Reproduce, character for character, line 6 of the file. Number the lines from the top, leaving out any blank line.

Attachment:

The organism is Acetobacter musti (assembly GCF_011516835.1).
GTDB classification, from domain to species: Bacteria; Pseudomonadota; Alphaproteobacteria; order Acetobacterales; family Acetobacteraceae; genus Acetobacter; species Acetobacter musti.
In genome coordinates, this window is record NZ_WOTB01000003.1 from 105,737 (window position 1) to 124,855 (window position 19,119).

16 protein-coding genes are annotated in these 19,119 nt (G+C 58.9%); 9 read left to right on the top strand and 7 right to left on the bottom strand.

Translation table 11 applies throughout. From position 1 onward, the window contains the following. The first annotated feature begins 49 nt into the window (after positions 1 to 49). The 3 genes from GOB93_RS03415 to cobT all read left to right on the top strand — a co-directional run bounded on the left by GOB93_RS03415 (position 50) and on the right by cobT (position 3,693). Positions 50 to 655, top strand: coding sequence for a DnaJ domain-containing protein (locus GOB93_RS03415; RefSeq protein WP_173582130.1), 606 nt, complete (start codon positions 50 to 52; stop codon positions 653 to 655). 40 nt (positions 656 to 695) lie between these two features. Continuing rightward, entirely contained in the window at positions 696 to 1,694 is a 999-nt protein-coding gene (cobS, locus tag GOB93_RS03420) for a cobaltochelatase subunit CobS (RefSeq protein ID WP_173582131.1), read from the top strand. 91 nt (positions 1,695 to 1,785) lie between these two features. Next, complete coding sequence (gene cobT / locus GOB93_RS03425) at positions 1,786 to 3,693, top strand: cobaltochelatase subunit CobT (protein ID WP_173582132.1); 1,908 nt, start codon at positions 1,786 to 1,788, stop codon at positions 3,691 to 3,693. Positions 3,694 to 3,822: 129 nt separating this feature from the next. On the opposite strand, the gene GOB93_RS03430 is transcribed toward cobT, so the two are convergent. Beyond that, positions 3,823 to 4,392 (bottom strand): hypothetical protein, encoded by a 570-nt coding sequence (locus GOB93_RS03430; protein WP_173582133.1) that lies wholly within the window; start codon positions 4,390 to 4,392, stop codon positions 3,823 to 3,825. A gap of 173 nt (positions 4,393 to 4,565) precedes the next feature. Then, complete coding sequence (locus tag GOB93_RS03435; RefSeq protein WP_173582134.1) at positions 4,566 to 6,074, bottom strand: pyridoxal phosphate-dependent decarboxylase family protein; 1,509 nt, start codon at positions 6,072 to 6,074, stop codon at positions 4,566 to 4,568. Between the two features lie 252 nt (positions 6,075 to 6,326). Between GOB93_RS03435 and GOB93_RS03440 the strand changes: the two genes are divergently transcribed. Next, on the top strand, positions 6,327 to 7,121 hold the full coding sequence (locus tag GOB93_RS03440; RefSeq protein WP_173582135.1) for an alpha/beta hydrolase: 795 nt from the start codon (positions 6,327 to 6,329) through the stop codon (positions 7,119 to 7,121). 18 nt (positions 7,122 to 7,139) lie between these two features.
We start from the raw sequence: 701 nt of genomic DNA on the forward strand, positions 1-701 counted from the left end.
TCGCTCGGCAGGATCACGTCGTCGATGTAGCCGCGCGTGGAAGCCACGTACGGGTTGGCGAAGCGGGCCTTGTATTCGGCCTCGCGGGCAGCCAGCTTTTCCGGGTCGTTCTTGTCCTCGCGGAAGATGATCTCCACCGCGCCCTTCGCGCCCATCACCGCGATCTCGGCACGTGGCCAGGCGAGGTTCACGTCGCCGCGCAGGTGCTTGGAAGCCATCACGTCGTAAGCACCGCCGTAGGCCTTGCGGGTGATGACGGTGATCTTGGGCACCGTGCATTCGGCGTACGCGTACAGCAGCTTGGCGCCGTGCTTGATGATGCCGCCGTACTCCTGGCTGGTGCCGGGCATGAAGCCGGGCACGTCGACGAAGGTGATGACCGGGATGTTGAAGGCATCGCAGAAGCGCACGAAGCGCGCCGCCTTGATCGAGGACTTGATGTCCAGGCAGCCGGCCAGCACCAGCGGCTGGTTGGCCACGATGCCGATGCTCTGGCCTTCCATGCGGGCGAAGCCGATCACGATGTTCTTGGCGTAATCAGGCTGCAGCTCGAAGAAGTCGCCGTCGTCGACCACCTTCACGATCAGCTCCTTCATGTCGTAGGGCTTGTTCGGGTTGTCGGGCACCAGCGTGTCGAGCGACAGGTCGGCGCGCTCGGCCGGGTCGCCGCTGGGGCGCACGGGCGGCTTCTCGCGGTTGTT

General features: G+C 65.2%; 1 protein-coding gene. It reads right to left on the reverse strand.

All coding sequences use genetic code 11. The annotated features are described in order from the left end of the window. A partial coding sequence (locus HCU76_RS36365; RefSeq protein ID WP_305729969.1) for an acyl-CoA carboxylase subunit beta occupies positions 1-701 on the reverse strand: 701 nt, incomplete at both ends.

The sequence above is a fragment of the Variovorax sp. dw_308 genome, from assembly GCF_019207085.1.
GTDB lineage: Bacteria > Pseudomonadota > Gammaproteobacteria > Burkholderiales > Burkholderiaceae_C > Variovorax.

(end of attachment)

We start from the raw sequence: 701 nt of genomic DNA on the forward strand, positions 1-701 counted from the left end.